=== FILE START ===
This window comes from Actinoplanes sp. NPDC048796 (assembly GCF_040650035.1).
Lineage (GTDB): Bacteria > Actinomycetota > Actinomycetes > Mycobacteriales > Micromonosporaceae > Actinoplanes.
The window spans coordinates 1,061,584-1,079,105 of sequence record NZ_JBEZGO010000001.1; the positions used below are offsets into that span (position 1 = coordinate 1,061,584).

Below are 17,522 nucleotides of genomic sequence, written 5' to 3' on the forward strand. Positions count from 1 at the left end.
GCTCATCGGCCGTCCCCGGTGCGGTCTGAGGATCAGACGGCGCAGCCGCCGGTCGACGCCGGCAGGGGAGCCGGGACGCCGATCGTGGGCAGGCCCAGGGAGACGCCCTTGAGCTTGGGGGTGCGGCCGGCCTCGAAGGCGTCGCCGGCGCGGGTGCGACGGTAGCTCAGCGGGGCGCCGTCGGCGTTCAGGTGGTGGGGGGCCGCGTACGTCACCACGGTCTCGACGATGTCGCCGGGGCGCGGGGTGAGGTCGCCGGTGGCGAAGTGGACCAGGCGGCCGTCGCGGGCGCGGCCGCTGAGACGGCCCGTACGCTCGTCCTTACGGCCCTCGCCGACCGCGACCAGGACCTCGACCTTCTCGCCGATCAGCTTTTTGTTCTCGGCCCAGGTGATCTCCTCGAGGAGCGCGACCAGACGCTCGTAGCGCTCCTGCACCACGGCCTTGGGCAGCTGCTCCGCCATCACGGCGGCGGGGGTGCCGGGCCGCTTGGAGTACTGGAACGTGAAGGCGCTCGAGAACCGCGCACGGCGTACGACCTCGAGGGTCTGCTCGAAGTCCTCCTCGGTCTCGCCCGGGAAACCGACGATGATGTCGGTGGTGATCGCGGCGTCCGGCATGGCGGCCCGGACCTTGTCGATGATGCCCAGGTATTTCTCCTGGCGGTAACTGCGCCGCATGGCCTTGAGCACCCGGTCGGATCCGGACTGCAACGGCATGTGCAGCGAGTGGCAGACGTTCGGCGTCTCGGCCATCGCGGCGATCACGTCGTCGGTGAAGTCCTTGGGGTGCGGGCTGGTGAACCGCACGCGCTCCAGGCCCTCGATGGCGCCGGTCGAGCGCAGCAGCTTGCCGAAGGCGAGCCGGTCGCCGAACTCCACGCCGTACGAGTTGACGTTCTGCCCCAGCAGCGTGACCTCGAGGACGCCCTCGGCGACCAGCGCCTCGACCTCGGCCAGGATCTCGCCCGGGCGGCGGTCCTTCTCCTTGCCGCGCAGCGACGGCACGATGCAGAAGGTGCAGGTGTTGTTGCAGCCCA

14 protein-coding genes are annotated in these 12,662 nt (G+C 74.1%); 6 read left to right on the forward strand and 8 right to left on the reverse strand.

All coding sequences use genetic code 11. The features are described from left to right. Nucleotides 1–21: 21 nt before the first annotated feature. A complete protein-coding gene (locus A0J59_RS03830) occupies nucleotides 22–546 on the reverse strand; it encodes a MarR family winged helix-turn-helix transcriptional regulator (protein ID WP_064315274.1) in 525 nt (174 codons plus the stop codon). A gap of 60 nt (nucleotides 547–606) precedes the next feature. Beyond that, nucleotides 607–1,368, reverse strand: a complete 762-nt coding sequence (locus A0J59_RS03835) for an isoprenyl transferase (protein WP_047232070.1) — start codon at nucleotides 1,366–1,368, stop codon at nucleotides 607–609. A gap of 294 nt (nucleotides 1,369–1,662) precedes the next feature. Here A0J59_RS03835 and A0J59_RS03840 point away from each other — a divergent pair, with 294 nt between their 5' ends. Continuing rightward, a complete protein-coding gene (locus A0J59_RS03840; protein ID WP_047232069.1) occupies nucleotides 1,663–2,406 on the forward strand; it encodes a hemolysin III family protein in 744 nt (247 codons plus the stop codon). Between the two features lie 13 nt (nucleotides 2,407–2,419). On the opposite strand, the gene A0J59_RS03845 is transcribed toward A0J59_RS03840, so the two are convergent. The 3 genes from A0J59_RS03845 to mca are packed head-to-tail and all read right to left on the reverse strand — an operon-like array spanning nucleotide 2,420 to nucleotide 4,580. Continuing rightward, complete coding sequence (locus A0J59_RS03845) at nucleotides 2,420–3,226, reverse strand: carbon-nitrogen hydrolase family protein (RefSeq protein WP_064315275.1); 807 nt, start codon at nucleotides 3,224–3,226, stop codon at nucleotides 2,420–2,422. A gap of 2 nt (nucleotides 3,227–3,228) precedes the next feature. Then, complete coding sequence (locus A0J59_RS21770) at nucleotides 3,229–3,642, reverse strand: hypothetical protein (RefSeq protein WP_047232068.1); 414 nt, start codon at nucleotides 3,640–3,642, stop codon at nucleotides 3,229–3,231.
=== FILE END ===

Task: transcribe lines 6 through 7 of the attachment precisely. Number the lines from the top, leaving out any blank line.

14 protein-coding genes are annotated in these 12,662 nt (G+C 74.1%); 6 read left to right on the forward strand and 8 right to left on the reverse strand.

All coding sequences use genetic code 11. The features are described from left to right. Nucleotides 1–21: 21 nt before the first annotated feature. A complete protein-coding gene (locus A0J59_RS03830) occupies nucleotides 22–546 on the reverse strand; it encodes a MarR family winged helix-turn-helix transcriptional regulator (protein ID WP_064315274.1) in 525 nt (174 codons plus the stop codon). A gap of 60 nt (nucleotides 547–606) precedes the next feature. Beyond that, nucleotides 607–1,368, reverse strand: a complete 762-nt coding sequence (locus A0J59_RS03835) for an isoprenyl transferase (protein WP_047232070.1) — start codon at nucleotides 1,366–1,368, stop codon at nucleotides 607–609. A gap of 294 nt (nucleotides 1,369–1,662) precedes the next feature. Here A0J59_RS03835 and A0J59_RS03840 point away from each other — a divergent pair, with 294 nt between their 5' ends. Continuing rightward, a complete protein-coding gene (locus A0J59_RS03840; protein ID WP_047232069.1) occupies nucleotides 1,663–2,406 on the forward strand; it encodes a hemolysin III family protein in 744 nt (247 codons plus the stop codon). Between the two features lie 13 nt (nucleotides 2,407–2,419). On the opposite strand, the gene A0J59_RS03845 is transcribed toward A0J59_RS03840, so the two are convergent. The 3 genes from A0J59_RS03845 to mca are packed head-to-tail and all read right to left on the reverse strand — an operon-like array spanning nucleotide 2,420 to nucleotide 4,580. Continuing rightward, complete coding sequence (locus A0J59_RS03845) at nucleotides 2,420–3,226, reverse strand: carbon-nitrogen hydrolase family protein (RefSeq protein WP_064315275.1); 807 nt, start codon at nucleotides 3,224–3,226, stop codon at nucleotides 2,420–2,422. A gap of 2 nt (nucleotides 3,227–3,228) precedes the next feature. Then, complete coding sequence (locus A0J59_RS21770) at nucleotides 3,229–3,642, reverse strand: hypothetical protein (RefSeq protein WP_047232068.1); 414 nt, start codon at nucleotides 3,640–3,642, stop codon at nucleotides 3,229–3,231.